• Dwight is quick to point out that what is technically achievable may never be fully implemented if, as a matter of public policy, the nation does not want such full implementation. There will be many potential beneficiaries of AV, and perhaps almost as many private commercial interests that are negatively impacted.  How this will shake out over the next few years is unknowable.  However, an article in the July 23 WSJ is headlined:  “U.S. Won’t Impede Self-Driving Cars”.  The head of the National Transportation Safety Administration is quoted as saying, in effect, that the potential safety benefits are simply too compelling to be ignored.

Like it or not, big changes in transportation are afoot.  Railroad companies, and their investors, patrons and advocates:  Take note!

Richard L. Beadles


About Dwight Farmer, PE


Mr. Farmer was formerly the Executive Director of the Hampton Roads Planning District Commission (HRPDC) and the Hampton Roads Transportation Planning Organization (HRTPO).  He was appointed by the Board of Directors on May 21, 2008 and remained in that position until his retirement on July 1, 2014.  

Mr. Farmer is an Adjunct Associate Professor in the Transportation Research Institute of Old Dominion University, a position he has held for several decades. His current focus involves research on Autonomous Vehicle technologies and their future implications on urban transportation.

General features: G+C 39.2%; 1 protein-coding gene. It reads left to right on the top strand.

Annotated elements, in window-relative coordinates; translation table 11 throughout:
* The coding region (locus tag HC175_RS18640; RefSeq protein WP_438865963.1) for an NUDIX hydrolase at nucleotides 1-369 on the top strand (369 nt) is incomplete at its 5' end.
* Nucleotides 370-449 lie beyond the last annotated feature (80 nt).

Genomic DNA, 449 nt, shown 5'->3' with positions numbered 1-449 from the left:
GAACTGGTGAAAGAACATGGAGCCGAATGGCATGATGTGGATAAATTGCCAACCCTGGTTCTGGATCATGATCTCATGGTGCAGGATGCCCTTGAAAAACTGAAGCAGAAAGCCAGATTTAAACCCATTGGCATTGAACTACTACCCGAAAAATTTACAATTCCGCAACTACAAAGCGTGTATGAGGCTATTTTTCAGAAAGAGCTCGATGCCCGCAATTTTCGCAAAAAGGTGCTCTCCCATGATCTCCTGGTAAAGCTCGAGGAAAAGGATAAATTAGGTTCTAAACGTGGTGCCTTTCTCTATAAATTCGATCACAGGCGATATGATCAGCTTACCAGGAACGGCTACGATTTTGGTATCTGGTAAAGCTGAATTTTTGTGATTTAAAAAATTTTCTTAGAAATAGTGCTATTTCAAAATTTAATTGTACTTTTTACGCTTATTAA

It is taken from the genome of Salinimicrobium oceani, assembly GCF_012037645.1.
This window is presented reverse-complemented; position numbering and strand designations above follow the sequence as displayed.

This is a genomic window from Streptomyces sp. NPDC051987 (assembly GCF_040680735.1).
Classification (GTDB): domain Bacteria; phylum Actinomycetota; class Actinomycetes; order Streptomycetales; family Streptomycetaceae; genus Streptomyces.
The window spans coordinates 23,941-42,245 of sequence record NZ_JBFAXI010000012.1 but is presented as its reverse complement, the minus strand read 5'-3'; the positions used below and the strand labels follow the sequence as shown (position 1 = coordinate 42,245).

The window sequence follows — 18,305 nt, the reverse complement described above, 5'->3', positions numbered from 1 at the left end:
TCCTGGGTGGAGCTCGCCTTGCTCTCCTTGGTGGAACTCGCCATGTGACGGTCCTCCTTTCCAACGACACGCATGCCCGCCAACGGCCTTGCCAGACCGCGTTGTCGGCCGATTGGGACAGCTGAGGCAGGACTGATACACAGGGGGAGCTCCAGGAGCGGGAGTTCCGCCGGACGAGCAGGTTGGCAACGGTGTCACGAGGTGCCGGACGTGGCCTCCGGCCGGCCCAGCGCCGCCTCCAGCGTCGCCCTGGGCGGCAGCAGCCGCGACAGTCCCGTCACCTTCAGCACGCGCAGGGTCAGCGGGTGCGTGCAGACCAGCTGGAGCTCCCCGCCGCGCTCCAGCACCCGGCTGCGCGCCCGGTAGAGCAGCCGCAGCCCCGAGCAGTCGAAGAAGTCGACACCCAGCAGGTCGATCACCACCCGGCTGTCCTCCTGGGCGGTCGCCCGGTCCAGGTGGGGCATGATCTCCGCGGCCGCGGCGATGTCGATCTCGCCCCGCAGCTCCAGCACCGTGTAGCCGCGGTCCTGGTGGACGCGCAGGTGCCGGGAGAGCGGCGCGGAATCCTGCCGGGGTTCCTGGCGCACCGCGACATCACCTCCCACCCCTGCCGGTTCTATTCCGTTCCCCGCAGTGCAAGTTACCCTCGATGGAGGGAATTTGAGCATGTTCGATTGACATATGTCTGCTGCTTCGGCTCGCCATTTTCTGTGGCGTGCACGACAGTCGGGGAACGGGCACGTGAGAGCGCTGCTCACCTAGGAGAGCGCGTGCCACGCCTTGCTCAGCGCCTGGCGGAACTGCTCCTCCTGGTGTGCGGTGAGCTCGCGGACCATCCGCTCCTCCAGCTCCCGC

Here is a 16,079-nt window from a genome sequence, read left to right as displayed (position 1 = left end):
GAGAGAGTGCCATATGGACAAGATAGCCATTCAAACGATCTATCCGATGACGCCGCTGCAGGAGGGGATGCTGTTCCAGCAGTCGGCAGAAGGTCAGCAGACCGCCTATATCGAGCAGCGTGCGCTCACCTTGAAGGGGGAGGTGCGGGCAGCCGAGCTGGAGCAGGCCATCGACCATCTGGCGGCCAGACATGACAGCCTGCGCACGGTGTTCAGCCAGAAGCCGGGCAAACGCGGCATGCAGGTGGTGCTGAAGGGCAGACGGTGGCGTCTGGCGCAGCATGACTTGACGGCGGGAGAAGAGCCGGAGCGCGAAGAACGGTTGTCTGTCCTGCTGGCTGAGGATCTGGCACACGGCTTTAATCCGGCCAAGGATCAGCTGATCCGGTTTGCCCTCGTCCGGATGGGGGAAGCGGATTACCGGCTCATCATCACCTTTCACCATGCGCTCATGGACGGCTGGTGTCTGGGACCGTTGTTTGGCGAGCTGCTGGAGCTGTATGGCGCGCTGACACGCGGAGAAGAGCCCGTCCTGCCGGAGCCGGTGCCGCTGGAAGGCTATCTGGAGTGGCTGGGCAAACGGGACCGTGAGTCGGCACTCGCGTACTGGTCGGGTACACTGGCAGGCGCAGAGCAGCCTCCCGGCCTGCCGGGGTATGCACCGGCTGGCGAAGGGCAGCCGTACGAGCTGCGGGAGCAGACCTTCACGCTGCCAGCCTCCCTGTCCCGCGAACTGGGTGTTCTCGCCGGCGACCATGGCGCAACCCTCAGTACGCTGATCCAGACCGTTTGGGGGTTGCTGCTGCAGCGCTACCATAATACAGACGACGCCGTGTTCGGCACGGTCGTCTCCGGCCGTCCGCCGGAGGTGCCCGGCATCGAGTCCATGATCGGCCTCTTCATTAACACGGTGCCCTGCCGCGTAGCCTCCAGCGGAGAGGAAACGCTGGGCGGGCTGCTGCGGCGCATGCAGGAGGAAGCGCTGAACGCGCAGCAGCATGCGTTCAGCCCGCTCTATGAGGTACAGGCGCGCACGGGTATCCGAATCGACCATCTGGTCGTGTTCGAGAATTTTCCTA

Mr. Farmer serves as a member of the ODU Modeling, Simulation and Visualization Engineering Department Industry Advisory Board.  In addition he is past President of the Virginia Rail Policy Institute and continues to serve as a board member.

Mr. Farmer is also a Senior Advisor to the consulting firm RK&K (Rummel, Klepper & Kahl, LLP), specializing in Transportation Engineering.

Mr. Farmer received a B.S. Degree with Distinction in Civil and Environmental Engineering from Virginia Tech and an M.S. Degree in Civil and Environmental Engineering from Carnegie Mellon University.  Mr. Farmer is a licensed Professional Engineer. 

Mr. Farmer has served as a member and chairman of numerous Statewide Advisory Committees to the Virginia General Assembly, Virginia Department of Transportation and the office of the State Secretary of Transportation during the past four decades.  He has also served on the boards of the Virginia Association of Metropolitan Planning Organizations, Senior Services of Southeast Virginia, Hampton Roads Military and Federal Facilities Alliance, Hampton Roads Partnership and the Hampton Roads Chamber of Commerce.